Of course, the arguments put forward by opponents of gay marriage are more nuanced than this. In the wake of the decision, critics pointed out how the arguments of the proponents of gay marriage could often be applied to polygamous marriage, and the decision to change the “man-woman” element of the definition of marriage is really no different to changing the “two people” element.

One of the key points raised in support of gay marriage is written by Justice Anthony Kennedy as “the right to personal choice regarding marriage is inherent in the concept of individual autonomy.” This does clearly apply to polygamists too, as do arguments centering on how anti-gay marriage laws demean gay and lesbian people and “humiliate the children of same-sex couples.” There is a genuinely strong moral argument that suggests that we should consider treating those in polygamous relationships with the same respect.

There are many crucial differences between homosexuality and polygamy in the context of marriage, though, which show precisely why the “slippery slope” argument is invalid. The first is that otherwise, homosexuals couldn’t get married to their partners at all. Polygamists are perfectly free to enjoy the protections and benefits of marriage by marrying one partner and merely living with the other, and larger groups could arrange things so—at most—one individual is left unmarried. Homosexuals, on the other hand, would not get to enjoy the benefits of marriage—including tax breaks, property rights, adoption rights and much more—at all without a change being made to the definition of marriage.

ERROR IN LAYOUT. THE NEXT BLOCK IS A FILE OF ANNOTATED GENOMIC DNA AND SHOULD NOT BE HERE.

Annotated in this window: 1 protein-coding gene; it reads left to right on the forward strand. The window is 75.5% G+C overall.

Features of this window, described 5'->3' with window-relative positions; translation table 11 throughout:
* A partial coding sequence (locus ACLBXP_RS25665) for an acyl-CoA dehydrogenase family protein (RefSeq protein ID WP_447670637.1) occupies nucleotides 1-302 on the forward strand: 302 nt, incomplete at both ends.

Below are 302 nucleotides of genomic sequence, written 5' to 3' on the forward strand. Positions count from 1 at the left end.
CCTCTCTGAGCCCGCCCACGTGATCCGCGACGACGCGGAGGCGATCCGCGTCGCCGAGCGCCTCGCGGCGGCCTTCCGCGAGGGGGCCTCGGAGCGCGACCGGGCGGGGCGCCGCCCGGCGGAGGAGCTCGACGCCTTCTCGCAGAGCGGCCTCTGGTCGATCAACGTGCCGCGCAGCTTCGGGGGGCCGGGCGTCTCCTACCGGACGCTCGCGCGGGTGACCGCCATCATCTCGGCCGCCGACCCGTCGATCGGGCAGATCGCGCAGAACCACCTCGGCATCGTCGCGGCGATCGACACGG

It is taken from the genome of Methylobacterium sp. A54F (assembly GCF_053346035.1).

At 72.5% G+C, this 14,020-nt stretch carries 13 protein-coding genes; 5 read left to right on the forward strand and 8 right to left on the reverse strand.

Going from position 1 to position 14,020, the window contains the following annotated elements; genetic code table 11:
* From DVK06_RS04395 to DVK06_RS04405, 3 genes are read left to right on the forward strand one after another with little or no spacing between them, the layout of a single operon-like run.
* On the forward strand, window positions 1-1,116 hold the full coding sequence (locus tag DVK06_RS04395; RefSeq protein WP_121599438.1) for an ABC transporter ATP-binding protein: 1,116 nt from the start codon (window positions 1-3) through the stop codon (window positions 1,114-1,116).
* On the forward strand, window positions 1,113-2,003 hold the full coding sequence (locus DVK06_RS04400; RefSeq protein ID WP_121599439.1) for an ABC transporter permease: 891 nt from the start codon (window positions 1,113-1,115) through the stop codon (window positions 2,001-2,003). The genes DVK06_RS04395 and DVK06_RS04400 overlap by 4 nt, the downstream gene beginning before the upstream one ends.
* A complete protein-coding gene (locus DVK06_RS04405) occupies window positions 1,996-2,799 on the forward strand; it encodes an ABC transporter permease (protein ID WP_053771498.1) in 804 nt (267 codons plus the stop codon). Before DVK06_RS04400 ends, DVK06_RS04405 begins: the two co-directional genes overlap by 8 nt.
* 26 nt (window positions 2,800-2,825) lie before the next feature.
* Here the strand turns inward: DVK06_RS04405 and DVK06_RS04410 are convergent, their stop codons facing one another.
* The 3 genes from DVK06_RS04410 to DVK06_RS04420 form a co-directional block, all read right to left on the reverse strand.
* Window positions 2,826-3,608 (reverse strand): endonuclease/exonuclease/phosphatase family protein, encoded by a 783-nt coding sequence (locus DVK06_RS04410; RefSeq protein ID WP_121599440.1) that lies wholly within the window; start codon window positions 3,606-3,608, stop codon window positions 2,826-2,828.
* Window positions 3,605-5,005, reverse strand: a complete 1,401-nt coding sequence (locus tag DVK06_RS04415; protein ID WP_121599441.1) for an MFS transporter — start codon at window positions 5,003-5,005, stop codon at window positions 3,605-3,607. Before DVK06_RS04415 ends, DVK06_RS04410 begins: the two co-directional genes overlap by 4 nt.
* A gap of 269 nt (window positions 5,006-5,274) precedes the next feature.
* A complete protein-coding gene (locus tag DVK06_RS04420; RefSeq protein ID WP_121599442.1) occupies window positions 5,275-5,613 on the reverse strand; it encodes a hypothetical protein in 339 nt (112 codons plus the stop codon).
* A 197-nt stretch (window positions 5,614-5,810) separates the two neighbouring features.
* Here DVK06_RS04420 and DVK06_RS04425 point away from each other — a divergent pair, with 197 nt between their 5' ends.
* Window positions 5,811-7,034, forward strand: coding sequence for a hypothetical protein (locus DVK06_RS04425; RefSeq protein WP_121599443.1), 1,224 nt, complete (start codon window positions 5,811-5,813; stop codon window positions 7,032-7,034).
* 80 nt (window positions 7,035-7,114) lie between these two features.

Similarly, as Justice Kennedy writes, “Marriage responds to the universal fear that a lonely person might call out only to find no one there.” Gays, lesbians and bisexuals were previously condemned to loneliness (from a purely legal perspective), but polygamists—for the reasons outlined above—aren’t being legislated into solitude in this way.